Emma Talbot is the winner of the eighth Max Mara Art Prize for Women Max Mara, Whitechapel Gallery and Maramotti Collection are pleased to announce that Emma Talbot is the winner of the Max Mara Art Prize for Women.
The Max Mara Art Prize for Women is open to artists based in the United Kingdom who have not yet exhibited their works in an anthological exhibition. This prestigious biennial award established in 2005 is the only recognition for visual arts dedicated to artists in the United Kingdom. As winner of the Award, Talbot will spend a six-month residence in Italy in 2020, organized according to his project, during which he will have the opportunity to create a new body of works that will be exhibited in 2021 at the Whitechapel Gallery and the Collection Maramotti of Reggio Emilia. Talbot was chosen by a jury of experts in the world of art chaired by Blazwick and composed of the gallery owner Florence Ingleby, the artist Chantal Joffe, the collector Fatima Maleki and the art critic Hettie Judah, among a shortlist of finalists of which they included Allison Katz, Katie Schwab, Tai Shani, and Hanna Tuulikki.
Emma Talbot (born in 1969 in the United Kingdom) lives and works in London. His activity in the field of drawing, painting, installation and sculpture explores an interior landscape made up of thoughts, emotions and personal stories. These individual experiences are then projected in the context of broader narratives, highlighting widespread contemporary themes. His works are often hand-drawn or painted on silk or other textile bases and include parts written by the artist herself or taken from other sources. They deal with staff as a political entity, social policy, gender, the natural world and our intimate relationship with technology and language.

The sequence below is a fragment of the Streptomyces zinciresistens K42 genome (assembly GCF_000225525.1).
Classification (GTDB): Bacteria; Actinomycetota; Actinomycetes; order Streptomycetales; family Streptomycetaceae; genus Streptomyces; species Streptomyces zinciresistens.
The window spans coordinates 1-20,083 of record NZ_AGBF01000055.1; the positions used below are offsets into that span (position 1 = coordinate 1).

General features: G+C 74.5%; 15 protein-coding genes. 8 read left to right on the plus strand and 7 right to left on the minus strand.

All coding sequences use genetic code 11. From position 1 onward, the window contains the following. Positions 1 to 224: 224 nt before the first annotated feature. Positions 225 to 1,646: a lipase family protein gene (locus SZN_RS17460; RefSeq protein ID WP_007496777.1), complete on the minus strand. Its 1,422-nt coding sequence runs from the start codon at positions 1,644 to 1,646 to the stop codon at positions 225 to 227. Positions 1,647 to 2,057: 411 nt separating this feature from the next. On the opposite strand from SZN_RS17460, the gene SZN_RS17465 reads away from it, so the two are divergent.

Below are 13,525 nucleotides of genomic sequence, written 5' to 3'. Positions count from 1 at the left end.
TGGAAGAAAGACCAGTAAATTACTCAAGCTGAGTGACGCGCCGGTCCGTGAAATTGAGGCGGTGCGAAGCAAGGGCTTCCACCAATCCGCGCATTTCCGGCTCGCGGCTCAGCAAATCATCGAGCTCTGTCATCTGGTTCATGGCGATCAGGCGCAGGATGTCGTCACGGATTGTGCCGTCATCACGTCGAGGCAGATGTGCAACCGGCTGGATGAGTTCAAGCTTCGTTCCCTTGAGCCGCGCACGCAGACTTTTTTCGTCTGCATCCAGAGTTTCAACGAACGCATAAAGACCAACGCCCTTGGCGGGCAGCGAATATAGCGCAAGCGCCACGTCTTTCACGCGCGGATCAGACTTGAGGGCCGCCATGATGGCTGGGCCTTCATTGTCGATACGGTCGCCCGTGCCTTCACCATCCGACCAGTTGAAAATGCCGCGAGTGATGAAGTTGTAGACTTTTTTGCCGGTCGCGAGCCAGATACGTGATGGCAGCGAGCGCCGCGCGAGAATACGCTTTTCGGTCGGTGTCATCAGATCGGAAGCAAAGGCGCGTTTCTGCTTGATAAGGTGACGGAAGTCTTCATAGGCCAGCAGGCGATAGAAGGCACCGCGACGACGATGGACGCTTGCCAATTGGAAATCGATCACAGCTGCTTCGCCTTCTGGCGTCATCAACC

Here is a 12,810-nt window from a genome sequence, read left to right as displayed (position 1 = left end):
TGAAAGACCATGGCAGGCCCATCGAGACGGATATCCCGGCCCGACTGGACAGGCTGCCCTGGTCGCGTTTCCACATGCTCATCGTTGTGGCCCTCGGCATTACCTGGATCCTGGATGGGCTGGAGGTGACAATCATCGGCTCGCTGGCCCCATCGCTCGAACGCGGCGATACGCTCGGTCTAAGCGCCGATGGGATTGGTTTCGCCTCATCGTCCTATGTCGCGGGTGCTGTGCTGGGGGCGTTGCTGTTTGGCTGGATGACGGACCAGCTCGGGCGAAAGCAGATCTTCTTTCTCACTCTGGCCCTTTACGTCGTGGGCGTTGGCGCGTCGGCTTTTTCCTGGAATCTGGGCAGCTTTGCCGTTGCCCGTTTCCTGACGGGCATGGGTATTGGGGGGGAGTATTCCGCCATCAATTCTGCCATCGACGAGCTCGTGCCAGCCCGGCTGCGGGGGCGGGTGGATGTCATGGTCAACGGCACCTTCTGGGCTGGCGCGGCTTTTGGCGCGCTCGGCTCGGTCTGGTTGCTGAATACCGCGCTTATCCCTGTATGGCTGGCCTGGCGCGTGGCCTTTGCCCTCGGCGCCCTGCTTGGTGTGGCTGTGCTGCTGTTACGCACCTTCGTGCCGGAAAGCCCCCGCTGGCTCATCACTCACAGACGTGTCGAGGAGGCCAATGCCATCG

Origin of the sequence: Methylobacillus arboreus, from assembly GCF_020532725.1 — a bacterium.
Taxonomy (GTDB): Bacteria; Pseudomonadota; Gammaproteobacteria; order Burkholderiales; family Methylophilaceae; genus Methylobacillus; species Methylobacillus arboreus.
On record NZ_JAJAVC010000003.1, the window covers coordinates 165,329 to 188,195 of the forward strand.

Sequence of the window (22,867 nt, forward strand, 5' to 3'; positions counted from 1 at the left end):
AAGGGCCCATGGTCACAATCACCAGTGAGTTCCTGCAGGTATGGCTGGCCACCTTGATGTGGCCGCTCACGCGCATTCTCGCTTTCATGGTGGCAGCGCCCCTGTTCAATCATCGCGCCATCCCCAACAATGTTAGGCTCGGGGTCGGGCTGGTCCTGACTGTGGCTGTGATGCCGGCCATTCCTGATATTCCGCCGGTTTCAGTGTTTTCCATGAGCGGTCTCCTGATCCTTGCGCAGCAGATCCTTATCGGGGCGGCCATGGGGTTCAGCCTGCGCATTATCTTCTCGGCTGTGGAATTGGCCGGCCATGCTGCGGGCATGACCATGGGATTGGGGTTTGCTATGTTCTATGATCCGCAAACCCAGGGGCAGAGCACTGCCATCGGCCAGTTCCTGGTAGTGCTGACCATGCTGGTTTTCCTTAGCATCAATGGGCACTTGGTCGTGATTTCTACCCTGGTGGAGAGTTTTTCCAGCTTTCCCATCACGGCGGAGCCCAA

His winning proposal for the Max Mara Art Prize for Women proposes strongly rooted themes such as power, governance, attitudes regarding the nature and representations of women seen through an exquisitely personal lens. The starting point chosen by the artist is the painting The Three Ages of the Woman (1905) by Gustav Klimt, which depicts an elderly naked woman standing and with her head bowed, as if to convey a sense of shame. Talbot will have the opportunity to see the painting up close, which is located at the National Gallery of Modern Art in Rome, during his residence in Italy. In the work proposed for the Award, Talbot intends to animate the figure of the elderly woman as a willing subject, capable of overcoming a series of tests similar to the twelve labors of Hercules. Through these modern efforts, Talbot will invest the woman with the potential necessary to rebuild contemporary society, contrasting a negative vision of aging, which is prevalent today.
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